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Encouraging the man in your life

I hear from a number of women who are genuinely concerned about the health of their husbands. They would love their husbands to live healthier lifestyles, eat better, and maybe even lose a little weight for their own good. However, the men in their lives seem completely uninterested in making any change – sometimes even to the point of sabotaging their wife’s progress.

Nagging doesn’t work. Dropping hints doesn’t work. Even “leading by example” doesn’t work. What can you do? What can you say?

Listen up, ladies: the two most powerful phrases you can use with your man are these (and keep in mind that they have to be delivered in love and with the utmost sincerity, not in an abrasive or condescending tone) –

First, “I don’t want to lose you.” This appeals to his sense of duty and responsibility, as well as his feelings for you.

Second, when your man’s been working out for a while, “Wow – you’re looking really great!” This appeals to his sense of accomplishment, and to his ego. Delivered the right way, compliments like this will light a fire under your guy like nothing else.

Remember: the point here is not to manipulate your man, but rather to use a little gentle psychology that is likely to inspire him to action. Also keep in mind that encouraging HIM to build a healthier lifestyle won’t work if you aren’t doing the same!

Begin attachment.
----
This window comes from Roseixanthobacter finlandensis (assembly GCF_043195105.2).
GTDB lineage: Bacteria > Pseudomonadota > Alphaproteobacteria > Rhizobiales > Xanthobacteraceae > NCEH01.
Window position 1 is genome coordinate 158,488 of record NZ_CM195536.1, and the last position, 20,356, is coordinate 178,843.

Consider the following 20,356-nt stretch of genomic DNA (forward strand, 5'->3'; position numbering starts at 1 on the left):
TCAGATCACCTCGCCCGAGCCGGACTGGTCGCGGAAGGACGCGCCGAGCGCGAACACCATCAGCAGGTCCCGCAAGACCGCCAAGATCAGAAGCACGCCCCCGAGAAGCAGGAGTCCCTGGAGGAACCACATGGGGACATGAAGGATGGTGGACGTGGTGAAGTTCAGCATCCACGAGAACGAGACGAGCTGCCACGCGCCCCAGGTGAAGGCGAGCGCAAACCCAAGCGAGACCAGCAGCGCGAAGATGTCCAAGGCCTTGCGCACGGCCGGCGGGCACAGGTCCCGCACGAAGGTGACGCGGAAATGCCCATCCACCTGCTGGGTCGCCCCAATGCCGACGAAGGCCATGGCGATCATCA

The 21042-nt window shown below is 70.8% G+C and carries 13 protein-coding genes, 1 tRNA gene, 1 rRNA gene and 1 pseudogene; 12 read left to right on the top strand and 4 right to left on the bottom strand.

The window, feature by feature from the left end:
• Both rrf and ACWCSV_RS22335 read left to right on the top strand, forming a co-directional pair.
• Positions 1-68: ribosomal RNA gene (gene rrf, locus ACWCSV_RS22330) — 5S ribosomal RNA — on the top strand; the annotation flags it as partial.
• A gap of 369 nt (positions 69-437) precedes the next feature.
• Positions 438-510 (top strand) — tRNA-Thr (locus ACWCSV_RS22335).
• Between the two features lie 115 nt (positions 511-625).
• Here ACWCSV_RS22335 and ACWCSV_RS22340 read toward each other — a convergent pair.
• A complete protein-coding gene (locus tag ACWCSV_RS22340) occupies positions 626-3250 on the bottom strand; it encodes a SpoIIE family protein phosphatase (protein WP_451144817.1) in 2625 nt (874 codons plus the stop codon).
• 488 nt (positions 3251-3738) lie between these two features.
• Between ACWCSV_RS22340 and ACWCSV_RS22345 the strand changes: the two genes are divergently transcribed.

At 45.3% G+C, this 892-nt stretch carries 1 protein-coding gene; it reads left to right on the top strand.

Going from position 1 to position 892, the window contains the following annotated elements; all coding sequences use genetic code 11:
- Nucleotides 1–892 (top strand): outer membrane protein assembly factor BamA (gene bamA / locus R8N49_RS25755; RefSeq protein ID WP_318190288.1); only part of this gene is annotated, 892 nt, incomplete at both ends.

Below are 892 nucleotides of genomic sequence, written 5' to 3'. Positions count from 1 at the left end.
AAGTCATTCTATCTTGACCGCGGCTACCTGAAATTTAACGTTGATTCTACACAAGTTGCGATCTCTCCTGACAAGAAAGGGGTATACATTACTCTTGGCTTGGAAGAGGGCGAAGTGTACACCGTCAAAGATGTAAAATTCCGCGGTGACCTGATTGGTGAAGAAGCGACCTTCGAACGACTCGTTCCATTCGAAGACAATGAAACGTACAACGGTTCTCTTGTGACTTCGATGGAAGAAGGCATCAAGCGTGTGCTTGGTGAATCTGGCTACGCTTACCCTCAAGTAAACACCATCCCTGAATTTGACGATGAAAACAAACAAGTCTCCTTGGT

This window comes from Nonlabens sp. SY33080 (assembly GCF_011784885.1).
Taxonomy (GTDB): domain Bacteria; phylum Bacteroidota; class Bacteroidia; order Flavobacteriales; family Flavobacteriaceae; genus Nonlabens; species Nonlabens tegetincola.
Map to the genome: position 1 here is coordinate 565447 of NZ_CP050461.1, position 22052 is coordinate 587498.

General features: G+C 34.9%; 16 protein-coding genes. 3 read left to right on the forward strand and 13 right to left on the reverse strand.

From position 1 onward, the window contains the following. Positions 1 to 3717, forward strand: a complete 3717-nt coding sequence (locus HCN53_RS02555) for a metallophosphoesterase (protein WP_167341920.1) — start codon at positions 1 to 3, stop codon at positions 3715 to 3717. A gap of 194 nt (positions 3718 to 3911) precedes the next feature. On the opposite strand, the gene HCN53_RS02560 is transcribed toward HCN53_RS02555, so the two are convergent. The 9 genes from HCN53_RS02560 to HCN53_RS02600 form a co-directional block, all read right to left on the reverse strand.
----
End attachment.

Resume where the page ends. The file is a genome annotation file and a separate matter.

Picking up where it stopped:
Friendly Competitions

During a session this week, a client mentioned that he had tried challenging his wife to some one-on-one fitness competitions, and they always wound up petering out.

“She’s really competitive,” he said, “so I figured that a step challenge or ‘no sweets’ challenge would really motivate her.” But while the competitions always started out strong, she’d always manage to lose her momentum. “I’ve got a very active job, so she could never beat me at steps. And giving up sweets was just too much for her to maintain.”

I suggested another route: “Why don’t you challenge her to see who can eat the most servings of vegetables this week or this month? Then you’re not taking anything away – you’re actually adding something healthy, and the extra vegetables might eventually take the place of less healthy choices.”

What about you? How do you feel about the “more vegetables” challenge? If you’re interested in trying it, here’s a list of veggies to get you started. And, oh – a #ProTip, here: go for frozen or fresh over canned. You’ll get more nutrition and less salt.

  • Broccoli
  • Asparagus
  • Lettuce (radicchio, arugula, romaine, iceburg, baby bibb, etc)
  • Carrots
  • Cauliflower
  • Green beans
  • Bell peppers
  • Mushrooms
  • Spinach
  • Tomato
  • Snow Peas
  • Onion
  • Artichoke
  • Cabbage
  • Celery
  • Zucchini
  • Cucumber
  • Brussels Sprouts
  • Bok Choy
  • Greens (spinach, kale, turnip greens, mustard greens, chard, etc)
  • Fennel
  • Sprouts
  • Beets
  • Turnips
  • Parsnips
  • Radishes